For how recently I was in civilisation, I thought, there was really nothing out here. It was glorious. I continued down the deserted road through a long tunnel of arching white-barked gum trees, then turned off past the locked gate onto Andersons firetrail. The track started off sedate: an hour of easy forest cruising. And then, without warning, the trail dropped into a screaming descent to the clear (and deceptively deep!) waters of Bedford Creek at the bottom. Physics is a stern teacher - did I end up much, much wetter than expected? I will never tell.
No matter. On the other side the track corkscrewed up through one steep switchback after another. My lungs and quads were on fire, hammering hard on the pedals. After 10 brutal minutes, I hit my limit, popped off, and started pushing. I clawed my way back up to the ridgeline, and the grade finally slackened. A few minutes later I was riding paved residential backstreets again near the town of Woodford, the ride's halfway point.
Nearby Woodford Station is the bail-out option if you're cooked, or a sensible starting point for the second half of the ride: the Oaks firetrail. I zigzagged through the backstreets, gratefully refilled my water bottles from the spigot by the gate at the head of the trail, then headed on down the track. It was in better shape than Andersons, and if you're seriously underbiking, is probably the safer choice.
The firetrail undulated through forest and past bare patches of bedrock, alternating short climbs and descents. It was good fun - enough to get my heart pumping, but not enough to seriously wind me. After about 12 km of this, I hit the feature for which the Oaks is most rightly famous: a fun, fast descent five kilometres long. Feeling spicy, I caught a bit of air off of some of the waterbars, dodged a spiky little echidna waddling across my path, and admired the beauty of the Blue Labyrinth, a huge stand of old-growth forest at the bottom of the trail.
I finally hit a locked gate and a fork in the road. I could head right, continuing along the firetrail, or break left into a 5km section of singletrack. I went left, obvs. If you're not running serious rubber, maybe skip this section. It's fun and a little bit techy, but - being filled with rocks, roots and ruts - it's not called Pinchflat Alley for nothing.
At the end of the singletrack section, there's an optional MTB course full of drop-offs, berms and rock gardens, but I skipped this. Instead, I popped out onto a paved road at the bottom of the firetrail, and descended steeply to Glenbrook Causeway, where I forded the river, which can get impassably deep after rain.
Glenbrook train station - the end point of the ride - was only 2 km away, but I had to earn it. Those last two Ks were 120 vertical metres of climbing up steep, twisty switchbacks. With basically no gas left in the tank, I found myself walking it. Fortunately there was a coffee and a bacon and egg roll waiting for me at a café in Glenbrook at the top.
The Royal Ramble (Royal National Park)
This is an easy intro to dirt riding around Sydney, but also my pick for an accessible first bikepacking overnighter for a new visitor to the area. I was initially introduced to this route by my friend and champion track cyclist Lizanne Fox. Royal National Park - Australia's first national park - lies just south of Sydney, a short distance away on the train. And while it's best known for its beaches, there are also heaps of cycling tracks and trails to explore.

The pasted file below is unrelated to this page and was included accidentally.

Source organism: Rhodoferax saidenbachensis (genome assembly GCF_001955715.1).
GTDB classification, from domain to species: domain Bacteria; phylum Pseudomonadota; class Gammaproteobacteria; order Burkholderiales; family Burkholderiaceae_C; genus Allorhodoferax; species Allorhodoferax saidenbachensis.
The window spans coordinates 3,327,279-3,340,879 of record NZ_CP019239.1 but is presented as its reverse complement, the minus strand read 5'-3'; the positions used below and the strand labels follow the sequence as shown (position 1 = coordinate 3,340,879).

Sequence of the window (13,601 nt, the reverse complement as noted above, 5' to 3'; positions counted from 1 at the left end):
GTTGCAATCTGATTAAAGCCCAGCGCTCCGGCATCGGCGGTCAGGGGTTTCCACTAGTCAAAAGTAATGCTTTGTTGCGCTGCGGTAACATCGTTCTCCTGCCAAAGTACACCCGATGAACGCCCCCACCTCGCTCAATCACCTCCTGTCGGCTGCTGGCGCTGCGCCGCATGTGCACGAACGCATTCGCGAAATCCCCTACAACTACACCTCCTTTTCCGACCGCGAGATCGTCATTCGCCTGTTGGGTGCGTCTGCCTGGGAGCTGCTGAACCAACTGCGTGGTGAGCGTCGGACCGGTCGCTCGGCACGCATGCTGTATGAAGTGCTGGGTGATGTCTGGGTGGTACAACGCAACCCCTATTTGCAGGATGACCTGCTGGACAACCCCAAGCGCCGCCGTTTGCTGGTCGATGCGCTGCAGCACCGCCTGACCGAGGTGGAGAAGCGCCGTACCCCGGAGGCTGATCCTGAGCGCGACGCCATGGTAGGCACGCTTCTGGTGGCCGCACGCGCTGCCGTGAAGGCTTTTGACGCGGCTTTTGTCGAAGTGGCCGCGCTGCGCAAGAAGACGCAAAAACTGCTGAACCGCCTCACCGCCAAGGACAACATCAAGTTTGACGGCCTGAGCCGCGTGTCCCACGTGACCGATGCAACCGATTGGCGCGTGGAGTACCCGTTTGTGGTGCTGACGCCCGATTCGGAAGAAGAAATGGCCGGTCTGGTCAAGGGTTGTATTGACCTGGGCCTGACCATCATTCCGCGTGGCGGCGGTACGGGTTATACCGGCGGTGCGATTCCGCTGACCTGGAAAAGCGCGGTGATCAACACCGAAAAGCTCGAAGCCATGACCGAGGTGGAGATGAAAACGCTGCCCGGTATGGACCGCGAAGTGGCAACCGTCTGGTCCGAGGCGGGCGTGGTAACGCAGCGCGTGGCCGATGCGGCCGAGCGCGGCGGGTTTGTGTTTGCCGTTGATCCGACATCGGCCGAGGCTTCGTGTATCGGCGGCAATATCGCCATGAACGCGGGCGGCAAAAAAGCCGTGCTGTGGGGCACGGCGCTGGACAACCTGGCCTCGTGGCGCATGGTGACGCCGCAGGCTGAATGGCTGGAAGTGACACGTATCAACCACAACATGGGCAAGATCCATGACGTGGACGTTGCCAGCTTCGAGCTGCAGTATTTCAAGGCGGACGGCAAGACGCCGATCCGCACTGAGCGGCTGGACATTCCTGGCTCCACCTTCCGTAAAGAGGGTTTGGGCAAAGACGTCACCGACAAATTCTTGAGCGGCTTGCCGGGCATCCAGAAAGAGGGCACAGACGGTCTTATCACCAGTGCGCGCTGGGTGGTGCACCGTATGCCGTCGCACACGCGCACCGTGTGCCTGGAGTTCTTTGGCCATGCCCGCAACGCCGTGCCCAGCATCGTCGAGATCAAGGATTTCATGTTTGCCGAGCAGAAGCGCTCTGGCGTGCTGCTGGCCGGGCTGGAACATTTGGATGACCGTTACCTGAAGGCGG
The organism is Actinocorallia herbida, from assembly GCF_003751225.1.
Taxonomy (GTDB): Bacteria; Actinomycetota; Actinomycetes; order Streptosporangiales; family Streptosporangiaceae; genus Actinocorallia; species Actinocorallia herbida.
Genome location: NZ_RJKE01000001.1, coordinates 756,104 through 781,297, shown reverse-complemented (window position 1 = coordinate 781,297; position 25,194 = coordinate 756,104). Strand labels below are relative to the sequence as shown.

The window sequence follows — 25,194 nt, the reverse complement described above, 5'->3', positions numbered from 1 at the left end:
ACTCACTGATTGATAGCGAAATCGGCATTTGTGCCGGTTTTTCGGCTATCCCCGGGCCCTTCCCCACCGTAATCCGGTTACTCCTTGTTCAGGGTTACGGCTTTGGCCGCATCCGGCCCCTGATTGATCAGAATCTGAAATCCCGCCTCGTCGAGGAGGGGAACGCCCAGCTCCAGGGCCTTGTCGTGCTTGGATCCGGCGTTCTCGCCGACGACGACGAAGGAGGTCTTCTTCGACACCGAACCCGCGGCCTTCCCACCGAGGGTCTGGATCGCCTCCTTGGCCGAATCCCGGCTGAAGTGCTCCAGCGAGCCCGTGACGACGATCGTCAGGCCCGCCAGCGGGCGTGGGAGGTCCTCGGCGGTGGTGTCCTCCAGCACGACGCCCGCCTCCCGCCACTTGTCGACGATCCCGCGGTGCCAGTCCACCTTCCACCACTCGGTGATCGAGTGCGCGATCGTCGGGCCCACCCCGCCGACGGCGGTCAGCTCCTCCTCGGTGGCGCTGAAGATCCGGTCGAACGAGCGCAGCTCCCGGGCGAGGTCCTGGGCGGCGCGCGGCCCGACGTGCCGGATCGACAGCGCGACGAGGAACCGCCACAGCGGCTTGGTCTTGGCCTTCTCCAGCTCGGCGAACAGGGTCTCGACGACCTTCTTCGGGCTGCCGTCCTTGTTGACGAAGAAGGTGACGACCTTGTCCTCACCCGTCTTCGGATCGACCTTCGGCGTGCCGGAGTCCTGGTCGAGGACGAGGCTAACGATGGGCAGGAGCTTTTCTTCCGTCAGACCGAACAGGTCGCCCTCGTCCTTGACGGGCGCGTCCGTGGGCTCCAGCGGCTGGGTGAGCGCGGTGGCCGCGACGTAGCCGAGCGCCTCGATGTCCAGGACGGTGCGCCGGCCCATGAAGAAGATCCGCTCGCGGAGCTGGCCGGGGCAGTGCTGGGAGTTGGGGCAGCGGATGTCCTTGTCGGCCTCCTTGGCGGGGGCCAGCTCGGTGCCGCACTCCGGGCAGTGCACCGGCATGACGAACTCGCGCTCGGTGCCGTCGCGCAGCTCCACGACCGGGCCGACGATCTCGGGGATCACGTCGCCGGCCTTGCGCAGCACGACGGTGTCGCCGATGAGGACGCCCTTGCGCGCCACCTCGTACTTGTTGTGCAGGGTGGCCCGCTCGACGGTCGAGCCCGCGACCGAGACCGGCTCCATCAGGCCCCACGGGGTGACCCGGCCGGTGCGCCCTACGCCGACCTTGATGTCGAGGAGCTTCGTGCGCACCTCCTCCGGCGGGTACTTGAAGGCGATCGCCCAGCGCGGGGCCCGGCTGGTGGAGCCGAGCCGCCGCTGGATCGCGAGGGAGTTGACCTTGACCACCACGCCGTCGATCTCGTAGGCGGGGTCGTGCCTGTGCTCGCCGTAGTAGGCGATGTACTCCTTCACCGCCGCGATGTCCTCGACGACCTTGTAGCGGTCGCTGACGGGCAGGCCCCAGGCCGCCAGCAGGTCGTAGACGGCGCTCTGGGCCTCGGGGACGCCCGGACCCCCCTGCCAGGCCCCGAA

Guided by Lizanne, I popped off the train at Loftus Station, less than an hour south of the city. There's a huge network of MTB trails crisscrossing the forest just across the road which are wildly popular with the full-suspension crowd, and we popped into the trees for a few easy minutes of cheeky, non-technical singletrack to start the ride. A bit of powerline access trail led us onto the bitumen road into the Royal, and swooped down the steep pavement curves to a pretty causeway across the Hacking River.
Across the causeway (and past the little coffee kiosk beside it), we soon left the pavement, ducking into the trees along the firetrail of Lady Carrington Drive (no driving allowed). The track, which was once a carriage route, followed the Hacking River upstream, undulating gently through towering blue gum forests and past bushy cabbage tree palms, called dharawal by the local indigenous folk whose country this is. It was a popular spot - walkers, kids on bikes with their parents and occasional dudes in lycra; I was glad that I had a bell. We soaked in the lush, lovely forest riding, spinning along past trees, grass, rocks and streams.
After 10 easy kilometres, we popped out onto pavement once again and started in on roughly 4km of strenuous, sweaty on-road climbing - oof! Topping out near Waterfall train station, we turned back into the national park past another locked gate and onto the Uloola Falls firetrail. After the sedate riding along Lady Carrington Drive, the way to the falls was great fun. It was fast going on decent track, with just enough chunk to keep it interesting. After about 6 kms, zooming along the trail through the dense scrubland, the track turned sharply downhill and dead-ended at a drop toilet. We girded ourselves and carried our bikes down a short set of very steep rocky ledges that descended to Uloola Falls a short distance below.
Pretty little Uloola Falls, its waters plunging off a ledge amidst the dense bush, was a great campsite (book ahead here), with several private-ish cleared spots amongst the trees. I'd brought my tent, and pitched it on the rocks overlooking the falls, listening to the parrots above and the trickling water as I fell asleep.
The next morning, it was a short hard schlep up the ledges, then a fun jaunt back along the firetrail to Waterfall Station. The direct train back to Central was super quick, and by 10am we were back in the thick of the city, having dumplings at the imaginatively named 'Chinese Noodle Restaurant' in Chinatown for breakfast. Win!
After more than a decade of making the place my home, I've come to a single conclusion: Sydney is a classic insider's city. When it comes to great dirt riding, that's doubly true. I'm still discovering great routes - from the chill to the rim-destroying - and with all the vastness of the Australian continent stretching away just beyond Sydney's borders, I don't expect that discovery to stop.
The most important thing is that the Sydney train system will get you a long way without needing to book or box your bike. All the way to the city of Newcastle in the north, to Lithgow on the far side of the Blue Mountains to the west, to Nowra on the south coast, and to the town of Goulburn in the Southern Highlands. Take a look at those places on the map, and realise that we're talking about a HUGE geographic area. It may take a bit of effort to get out past the concrete of the city, true, but once you do, the possibilities go on and on and on. Make a friend, and they might just tell you about their favourite ride. Happy hunting!